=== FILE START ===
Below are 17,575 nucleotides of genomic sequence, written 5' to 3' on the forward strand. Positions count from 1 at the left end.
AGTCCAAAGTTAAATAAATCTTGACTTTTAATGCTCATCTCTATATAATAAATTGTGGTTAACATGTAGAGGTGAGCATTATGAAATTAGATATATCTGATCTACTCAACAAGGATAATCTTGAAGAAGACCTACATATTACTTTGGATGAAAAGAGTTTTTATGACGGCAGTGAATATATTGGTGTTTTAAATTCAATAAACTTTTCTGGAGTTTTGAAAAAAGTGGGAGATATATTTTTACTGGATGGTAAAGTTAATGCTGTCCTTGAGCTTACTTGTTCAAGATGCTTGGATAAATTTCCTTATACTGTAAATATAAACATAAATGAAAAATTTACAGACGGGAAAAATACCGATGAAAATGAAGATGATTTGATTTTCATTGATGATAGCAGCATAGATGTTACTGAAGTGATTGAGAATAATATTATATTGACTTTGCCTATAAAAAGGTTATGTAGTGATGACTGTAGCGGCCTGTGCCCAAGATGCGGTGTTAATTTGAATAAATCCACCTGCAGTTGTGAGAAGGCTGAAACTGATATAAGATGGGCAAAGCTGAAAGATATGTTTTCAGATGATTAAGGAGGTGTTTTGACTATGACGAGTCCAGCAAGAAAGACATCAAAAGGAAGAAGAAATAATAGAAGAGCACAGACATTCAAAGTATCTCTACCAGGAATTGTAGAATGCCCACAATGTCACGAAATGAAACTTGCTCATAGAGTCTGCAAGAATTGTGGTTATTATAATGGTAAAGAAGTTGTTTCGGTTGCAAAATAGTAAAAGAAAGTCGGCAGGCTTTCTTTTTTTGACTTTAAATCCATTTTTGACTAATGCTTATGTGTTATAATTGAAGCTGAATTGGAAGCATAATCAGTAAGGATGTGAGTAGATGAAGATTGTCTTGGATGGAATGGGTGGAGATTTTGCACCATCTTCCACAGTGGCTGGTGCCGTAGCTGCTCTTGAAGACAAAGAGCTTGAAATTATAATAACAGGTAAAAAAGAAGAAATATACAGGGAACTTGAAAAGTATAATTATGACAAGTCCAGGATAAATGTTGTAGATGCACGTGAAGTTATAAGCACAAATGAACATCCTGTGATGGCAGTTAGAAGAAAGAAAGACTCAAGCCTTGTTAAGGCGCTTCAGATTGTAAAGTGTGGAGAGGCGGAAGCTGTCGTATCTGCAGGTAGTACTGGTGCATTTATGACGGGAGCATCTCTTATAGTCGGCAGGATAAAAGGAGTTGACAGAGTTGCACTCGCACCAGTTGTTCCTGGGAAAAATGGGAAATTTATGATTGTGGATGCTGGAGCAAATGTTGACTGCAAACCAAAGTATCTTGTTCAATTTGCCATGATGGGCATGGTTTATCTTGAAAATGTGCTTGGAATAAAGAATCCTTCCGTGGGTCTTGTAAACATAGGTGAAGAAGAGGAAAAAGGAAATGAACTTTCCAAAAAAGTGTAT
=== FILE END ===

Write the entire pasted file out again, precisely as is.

Below are 17,575 nucleotides of genomic sequence, written 5' to 3' on the forward strand. Positions count from 1 at the left end.
AGTCCAAAGTTAAATAAATCTTGACTTTTAATGCTCATCTCTATATAATAAATTGTGGTTAACATGTAGAGGTGAGCATTATGAAATTAGATATATCTGATCTACTCAACAAGGATAATCTTGAAGAAGACCTACATATTACTTTGGATGAAAAGAGTTTTTATGACGGCAGTGAATATATTGGTGTTTTAAATTCAATAAACTTTTCTGGAGTTTTGAAAAAAGTGGGAGATATATTTTTACTGGATGGTAAAGTTAATGCTGTCCTTGAGCTTACTTGTTCAAGATGCTTGGATAAATTTCCTTATACTGTAAATATAAACATAAATGAAAAATTTACAGACGGGAAAAATACCGATGAAAATGAAGATGATTTGATTTTCATTGATGATAGCAGCATAGATGTTACTGAAGTGATTGAGAATAATATTATATTGACTTTGCCTATAAAAAGGTTATGTAGTGATGACTGTAGCGGCCTGTGCCCAAGATGCGGTGTTAATTTGAATAAATCCACCTGCAGTTGTGAGAAGGCTGAAACTGATATAAGATGGGCAAAGCTGAAAGATATGTTTTCAGATGATTAAGGAGGTGTTTTGACTATGACGAGTCCAGCAAGAAAGACATCAAAAGGAAGAAGAAATAATAGAAGAGCACAGACATTCAAAGTATCTCTACCAGGAATTGTAGAATGCCCACAATGTCACGAAATGAAACTTGCTCATAGAGTCTGCAAGAATTGTGGTTATTATAATGGTAAAGAAGTTGTTTCGGTTGCAAAATAGTAAAAGAAAGTCGGCAGGCTTTCTTTTTTTGACTTTAAATCCATTTTTGACTAATGCTTATGTGTTATAATTGAAGCTGAATTGGAAGCATAATCAGTAAGGATGTGAGTAGATGAAGATTGTCTTGGATGGAATGGGTGGAGATTTTGCACCATCTTCCACAGTGGCTGGTGCCGTAGCTGCTCTTGAAGACAAAGAGCTTGAAATTATAATAACAGGTAAAAAAGAAGAAATATACAGGGAACTTGAAAAGTATAATTATGACAAGTCCAGGATAAATGTTGTAGATGCACGTGAAGTTATAAGCACAAATGAACATCCTGTGATGGCAGTTAGAAGAAAGAAAGACTCAAGCCTTGTTAAGGCGCTTCAGATTGTAAAGTGTGGAGAGGCGGAAGCTGTCGTATCTGCAGGTAGTACTGGTGCATTTATGACGGGAGCATCTCTTATAGTCGGCAGGATAAAAGGAGTTGACAGAGTTGCACTCGCACCAGTTGTTCCTGGGAAAAATGGGAAATTTATGATTGTGGATGCTGGAGCAAATGTTGACTGCAAACCAAAGTATCTTGTTCAATTTGCCATGATGGGCATGGTTTATCTTGAAAATGTGCTTGGAATAAAGAATCCTTCCGTGGGTCTTGTAAACATAGGTGAAGAAGAGGAAAAAGGAAATGAACTTTCCAAAAAAGTGTAT